The natural world offers Reavey the constant solace and support her peripatetic childhood often lacked, but even the earth and the soil have their limits, and “The branches hang low from the weight of their fruit.” Deliberately disjointed to mimic the author’s amalgamated self, Reavey’s debut is a challenging and powerful account of gifted writer’s perpetual diaspora. 

6. Standing Water by Eleanor Chai

Tracing a different but similarly distant relationship with her mother as Reavey’s, Eleanor Chai’s debut Standing Water is also an autobiographical poetic exploration. While in Paris, Chai comes across Rodin’s Head of Sorrow, a study of Little Hanako, the “Kabuki actor / transvestite / tiny dancer,” which launches her into the story of her lost mother. Chai was never told where her mother went, or what happened to her—“she simply never was.” But when she stumbles on “an old gilt photo // album in the linen / brought from Korea” and sees a woman she doesn’t recognize. “Isn’t she pretty?” her cousin casually asks. “That’s your mother.” Incorporating mythology and the figure of Little Hanako, Chai’s Standing Water is a gorgeous, haunting, and profoundly moving collection. The book’s final image in the poem “Head of Little Death” is one of the most effective and heartbreaking I’ve read in a long time. Chai shows remarkable grace and assuredness and grand promise.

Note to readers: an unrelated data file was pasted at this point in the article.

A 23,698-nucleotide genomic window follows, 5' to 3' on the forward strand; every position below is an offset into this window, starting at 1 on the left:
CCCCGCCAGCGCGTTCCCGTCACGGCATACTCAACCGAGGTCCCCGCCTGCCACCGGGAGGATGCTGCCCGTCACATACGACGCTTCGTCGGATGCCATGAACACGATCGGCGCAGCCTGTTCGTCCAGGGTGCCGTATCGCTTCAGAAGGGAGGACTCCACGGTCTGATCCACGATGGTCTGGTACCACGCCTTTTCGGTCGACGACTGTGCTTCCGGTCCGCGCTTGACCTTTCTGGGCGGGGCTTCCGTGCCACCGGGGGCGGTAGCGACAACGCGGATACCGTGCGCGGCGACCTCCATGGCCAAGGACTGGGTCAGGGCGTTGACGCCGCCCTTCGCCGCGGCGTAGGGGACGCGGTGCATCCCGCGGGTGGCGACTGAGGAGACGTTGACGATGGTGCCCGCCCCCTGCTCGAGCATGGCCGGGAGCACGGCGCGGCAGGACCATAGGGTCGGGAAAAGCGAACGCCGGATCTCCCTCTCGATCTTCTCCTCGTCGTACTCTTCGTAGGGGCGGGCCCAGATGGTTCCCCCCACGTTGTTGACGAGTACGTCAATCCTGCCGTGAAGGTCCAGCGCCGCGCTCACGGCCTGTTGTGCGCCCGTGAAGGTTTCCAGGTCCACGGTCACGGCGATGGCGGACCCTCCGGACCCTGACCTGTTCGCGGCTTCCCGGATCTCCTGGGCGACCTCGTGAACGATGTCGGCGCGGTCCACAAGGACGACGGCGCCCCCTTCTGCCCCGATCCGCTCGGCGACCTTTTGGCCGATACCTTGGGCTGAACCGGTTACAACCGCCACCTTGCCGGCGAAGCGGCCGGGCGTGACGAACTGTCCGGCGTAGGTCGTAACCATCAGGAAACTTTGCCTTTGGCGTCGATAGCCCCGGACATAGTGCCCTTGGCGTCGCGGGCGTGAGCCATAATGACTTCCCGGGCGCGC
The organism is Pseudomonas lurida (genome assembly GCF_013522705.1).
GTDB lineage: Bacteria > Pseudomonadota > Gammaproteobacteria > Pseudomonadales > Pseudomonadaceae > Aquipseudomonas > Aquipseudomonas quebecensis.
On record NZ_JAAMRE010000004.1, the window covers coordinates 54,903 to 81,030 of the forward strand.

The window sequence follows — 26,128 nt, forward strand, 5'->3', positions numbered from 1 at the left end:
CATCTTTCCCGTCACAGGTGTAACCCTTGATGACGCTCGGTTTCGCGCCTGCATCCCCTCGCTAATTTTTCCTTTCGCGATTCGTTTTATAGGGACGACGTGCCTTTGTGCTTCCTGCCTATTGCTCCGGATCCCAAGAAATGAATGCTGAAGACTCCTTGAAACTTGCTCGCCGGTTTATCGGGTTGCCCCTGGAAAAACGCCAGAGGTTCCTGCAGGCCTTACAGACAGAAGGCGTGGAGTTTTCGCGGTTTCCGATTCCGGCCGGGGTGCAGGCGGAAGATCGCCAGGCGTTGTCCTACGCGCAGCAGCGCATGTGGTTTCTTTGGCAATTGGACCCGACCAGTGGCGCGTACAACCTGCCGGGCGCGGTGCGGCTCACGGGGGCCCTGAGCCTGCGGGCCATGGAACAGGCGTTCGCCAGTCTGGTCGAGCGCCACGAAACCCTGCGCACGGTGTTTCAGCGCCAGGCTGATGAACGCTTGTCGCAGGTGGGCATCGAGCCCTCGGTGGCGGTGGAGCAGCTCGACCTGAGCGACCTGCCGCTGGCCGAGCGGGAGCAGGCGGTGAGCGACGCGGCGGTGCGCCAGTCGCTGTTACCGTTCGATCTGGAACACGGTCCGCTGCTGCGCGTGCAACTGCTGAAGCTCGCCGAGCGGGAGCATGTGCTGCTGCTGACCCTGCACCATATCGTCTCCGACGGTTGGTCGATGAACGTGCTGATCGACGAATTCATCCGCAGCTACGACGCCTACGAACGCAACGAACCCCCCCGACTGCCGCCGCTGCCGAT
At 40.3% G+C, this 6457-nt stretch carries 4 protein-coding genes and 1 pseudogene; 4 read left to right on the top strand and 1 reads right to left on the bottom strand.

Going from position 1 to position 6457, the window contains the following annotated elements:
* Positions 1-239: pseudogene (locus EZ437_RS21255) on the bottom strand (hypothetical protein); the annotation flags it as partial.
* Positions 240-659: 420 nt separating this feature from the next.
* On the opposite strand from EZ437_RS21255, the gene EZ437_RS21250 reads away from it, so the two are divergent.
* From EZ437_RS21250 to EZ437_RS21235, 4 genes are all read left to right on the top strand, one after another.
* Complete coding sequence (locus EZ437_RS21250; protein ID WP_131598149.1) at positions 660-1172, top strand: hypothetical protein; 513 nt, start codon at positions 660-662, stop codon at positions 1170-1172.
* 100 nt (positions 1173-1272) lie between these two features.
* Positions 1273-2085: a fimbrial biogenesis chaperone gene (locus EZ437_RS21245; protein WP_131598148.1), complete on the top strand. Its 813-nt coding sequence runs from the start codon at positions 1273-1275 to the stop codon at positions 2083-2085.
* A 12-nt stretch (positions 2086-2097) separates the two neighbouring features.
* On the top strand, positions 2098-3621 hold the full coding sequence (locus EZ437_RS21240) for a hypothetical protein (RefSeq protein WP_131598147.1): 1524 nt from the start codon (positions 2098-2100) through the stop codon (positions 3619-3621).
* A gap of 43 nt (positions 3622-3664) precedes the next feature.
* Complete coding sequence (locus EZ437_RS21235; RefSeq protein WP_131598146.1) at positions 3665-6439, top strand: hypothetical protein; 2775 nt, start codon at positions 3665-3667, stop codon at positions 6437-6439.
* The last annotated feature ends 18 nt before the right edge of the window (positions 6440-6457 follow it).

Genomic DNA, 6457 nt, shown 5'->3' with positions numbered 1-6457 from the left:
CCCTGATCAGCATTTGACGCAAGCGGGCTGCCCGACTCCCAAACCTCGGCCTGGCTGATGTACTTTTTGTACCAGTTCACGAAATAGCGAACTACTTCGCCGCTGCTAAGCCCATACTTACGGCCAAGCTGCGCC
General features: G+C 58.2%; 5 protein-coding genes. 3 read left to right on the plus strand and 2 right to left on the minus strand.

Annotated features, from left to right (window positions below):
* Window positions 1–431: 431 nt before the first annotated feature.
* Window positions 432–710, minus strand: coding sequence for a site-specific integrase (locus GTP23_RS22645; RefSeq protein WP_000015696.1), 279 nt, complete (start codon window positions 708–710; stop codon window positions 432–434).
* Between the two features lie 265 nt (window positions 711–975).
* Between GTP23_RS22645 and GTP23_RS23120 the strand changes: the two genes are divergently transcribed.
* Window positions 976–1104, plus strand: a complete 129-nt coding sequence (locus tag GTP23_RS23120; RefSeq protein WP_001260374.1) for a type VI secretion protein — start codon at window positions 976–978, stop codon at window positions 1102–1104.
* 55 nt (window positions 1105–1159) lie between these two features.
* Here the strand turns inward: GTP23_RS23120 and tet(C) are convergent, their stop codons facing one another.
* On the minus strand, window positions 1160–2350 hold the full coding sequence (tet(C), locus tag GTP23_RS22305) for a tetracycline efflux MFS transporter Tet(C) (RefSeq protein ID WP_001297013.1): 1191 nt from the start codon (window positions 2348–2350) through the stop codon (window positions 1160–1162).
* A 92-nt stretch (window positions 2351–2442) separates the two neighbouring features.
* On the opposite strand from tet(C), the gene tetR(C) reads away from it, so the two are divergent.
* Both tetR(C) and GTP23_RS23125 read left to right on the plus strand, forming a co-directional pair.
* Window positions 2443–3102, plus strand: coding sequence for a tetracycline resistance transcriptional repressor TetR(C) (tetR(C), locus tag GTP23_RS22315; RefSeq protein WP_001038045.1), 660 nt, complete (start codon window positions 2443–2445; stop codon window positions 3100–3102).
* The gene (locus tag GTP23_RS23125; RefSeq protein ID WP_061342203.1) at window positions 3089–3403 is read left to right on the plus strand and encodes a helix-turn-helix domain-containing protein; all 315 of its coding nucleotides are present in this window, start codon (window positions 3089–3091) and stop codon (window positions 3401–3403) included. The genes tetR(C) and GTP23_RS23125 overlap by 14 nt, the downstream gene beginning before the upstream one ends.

7. Mz N: the serial: A Poem-in-Episodes by Maureen N. McLane

The title page of Mz N: the serial informs us that it is not a novel or a memoir or a lyric, and since it tells a third-person story (of the titular Mz N) but of a clearly autobiographical nature, the book is a kind of unprecedented thing. By using the third-person, McLane is able to present herself in a slightly distant and satirical way, as in the opening poem, “PROEM: Mz N Contemporary,” in which we learn of N’s eternal hope to “be contemporary,” which is pretty difficult because “simply being alive / doesn’t cut it.” But she remains away of contemporariness’s pitfalls: “It is contemporary / to ironize the contemporary / but in a light way.” The narrative moves through, obviously, episodic tales of high school boyfriends, therapy, and even the history of philosophy (“History is what happened / Poetry what could happen”). In “Mz N Trans,” McLane describes Mz N meeting “her first transgender person / though she doesn’t know it / yet,” since Jack has yet to become Jill, and how Jack’s partner Val, who “studies gender” (“It seems impossible / not to study gender,” McLane notes), but who is devastated by Jack’s true identity. McLane wonders, “What is the genre / of gender?” Her narrative technique and her engagingly casual voice, McLane has written an utterly unique work, a true story filtered through the magical prism of poetry.

8. Poems That Make Grown Women Cry by Various